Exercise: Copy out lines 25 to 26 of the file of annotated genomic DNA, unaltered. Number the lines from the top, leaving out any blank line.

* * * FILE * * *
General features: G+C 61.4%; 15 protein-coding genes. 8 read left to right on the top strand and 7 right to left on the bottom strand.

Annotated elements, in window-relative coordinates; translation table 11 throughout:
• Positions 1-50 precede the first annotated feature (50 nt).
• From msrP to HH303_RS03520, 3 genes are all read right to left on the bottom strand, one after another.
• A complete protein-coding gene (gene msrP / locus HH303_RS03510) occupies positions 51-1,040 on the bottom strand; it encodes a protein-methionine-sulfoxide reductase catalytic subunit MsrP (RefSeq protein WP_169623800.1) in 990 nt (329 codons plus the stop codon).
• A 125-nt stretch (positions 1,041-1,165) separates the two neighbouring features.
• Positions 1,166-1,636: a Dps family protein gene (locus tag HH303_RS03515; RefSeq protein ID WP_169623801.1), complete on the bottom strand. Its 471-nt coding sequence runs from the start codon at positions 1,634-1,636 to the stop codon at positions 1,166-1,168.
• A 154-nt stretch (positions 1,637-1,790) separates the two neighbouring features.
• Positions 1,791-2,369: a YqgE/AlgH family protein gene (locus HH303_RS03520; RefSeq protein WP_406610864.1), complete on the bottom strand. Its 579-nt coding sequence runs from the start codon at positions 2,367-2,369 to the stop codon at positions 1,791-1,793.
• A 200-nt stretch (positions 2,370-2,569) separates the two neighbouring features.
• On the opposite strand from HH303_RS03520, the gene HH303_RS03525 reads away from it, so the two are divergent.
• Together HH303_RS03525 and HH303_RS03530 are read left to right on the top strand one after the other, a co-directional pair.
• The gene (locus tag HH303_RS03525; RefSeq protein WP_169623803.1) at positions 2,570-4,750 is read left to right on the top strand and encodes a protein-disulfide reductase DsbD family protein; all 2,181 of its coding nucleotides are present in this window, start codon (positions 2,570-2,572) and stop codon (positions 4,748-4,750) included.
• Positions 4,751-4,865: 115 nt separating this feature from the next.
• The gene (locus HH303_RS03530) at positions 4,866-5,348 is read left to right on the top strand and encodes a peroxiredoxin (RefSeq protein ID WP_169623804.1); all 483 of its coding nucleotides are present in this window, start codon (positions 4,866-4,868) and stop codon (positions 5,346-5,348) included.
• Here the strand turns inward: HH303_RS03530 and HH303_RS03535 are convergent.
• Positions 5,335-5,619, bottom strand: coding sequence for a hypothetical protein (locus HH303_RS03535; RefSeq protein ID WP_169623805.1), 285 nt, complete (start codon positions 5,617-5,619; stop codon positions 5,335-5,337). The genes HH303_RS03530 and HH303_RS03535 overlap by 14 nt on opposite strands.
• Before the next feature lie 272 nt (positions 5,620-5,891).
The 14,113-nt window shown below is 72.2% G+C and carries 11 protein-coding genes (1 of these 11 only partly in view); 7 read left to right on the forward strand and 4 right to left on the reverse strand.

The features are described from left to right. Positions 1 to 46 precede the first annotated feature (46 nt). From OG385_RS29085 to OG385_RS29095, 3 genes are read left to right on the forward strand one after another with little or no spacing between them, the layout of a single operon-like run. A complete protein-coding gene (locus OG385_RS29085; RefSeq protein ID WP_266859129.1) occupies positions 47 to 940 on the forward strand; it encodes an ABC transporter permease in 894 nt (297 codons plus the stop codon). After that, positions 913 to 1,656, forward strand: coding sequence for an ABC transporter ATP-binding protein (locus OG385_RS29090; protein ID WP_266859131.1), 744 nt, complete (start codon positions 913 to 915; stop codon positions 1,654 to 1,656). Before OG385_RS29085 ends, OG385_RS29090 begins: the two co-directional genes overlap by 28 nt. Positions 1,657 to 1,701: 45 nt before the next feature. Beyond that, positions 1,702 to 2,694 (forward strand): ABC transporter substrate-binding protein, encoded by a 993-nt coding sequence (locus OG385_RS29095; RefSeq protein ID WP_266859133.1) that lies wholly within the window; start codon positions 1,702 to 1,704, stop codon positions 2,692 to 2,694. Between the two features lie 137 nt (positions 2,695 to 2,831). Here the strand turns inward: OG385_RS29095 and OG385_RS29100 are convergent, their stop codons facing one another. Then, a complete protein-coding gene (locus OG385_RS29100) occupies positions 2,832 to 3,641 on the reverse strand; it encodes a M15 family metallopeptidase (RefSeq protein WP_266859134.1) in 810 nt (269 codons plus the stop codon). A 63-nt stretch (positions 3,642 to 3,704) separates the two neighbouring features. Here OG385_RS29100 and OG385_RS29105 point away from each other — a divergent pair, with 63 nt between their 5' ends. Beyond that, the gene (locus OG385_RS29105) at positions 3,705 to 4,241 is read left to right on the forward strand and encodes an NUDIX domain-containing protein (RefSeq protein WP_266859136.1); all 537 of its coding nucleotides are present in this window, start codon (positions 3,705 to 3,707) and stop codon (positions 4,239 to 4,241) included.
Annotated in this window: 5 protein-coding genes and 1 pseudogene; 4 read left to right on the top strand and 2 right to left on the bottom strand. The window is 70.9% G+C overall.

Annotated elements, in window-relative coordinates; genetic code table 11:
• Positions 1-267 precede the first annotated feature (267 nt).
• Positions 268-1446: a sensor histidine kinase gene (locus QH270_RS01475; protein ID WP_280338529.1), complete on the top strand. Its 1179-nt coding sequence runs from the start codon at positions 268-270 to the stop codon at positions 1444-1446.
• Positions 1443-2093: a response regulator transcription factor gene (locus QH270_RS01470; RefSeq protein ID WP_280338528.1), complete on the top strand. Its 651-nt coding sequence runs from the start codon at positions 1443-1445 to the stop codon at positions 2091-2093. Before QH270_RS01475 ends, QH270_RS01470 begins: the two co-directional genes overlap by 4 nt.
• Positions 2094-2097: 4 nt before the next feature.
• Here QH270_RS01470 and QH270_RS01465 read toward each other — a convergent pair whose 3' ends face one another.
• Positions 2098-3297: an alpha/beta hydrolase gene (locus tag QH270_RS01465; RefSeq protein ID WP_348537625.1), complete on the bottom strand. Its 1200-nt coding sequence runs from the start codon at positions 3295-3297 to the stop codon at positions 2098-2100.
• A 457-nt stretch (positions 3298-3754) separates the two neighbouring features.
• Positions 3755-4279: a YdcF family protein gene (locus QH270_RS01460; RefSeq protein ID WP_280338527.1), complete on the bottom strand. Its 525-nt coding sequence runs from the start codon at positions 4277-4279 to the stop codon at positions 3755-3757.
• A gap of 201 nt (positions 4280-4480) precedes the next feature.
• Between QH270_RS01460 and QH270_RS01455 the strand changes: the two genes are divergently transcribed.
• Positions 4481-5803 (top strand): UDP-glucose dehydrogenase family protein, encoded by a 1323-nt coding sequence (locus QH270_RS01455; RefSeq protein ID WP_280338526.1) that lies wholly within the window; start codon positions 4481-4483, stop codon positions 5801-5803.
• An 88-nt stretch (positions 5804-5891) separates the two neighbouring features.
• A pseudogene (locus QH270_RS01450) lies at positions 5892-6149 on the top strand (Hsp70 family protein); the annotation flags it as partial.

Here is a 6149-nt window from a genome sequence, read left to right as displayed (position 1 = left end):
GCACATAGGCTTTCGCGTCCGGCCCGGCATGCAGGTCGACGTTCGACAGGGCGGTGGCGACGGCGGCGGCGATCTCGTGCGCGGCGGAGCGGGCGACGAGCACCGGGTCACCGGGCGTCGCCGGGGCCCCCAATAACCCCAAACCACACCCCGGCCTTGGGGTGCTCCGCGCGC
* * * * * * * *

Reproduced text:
• Positions 1443-2093: a response regulator transcription factor gene (locus QH270_RS01470; RefSeq protein ID WP_280338528.1), complete on the top strand. Its 651-nt coding sequence runs from the start codon at positions 1443-1445 to the stop codon at positions 2091-2093. Before QH270_RS01475 ends, QH270_RS01470 begins: the two co-directional genes overlap by 4 nt.
• Positions 2094-2097: 4 nt before the next feature.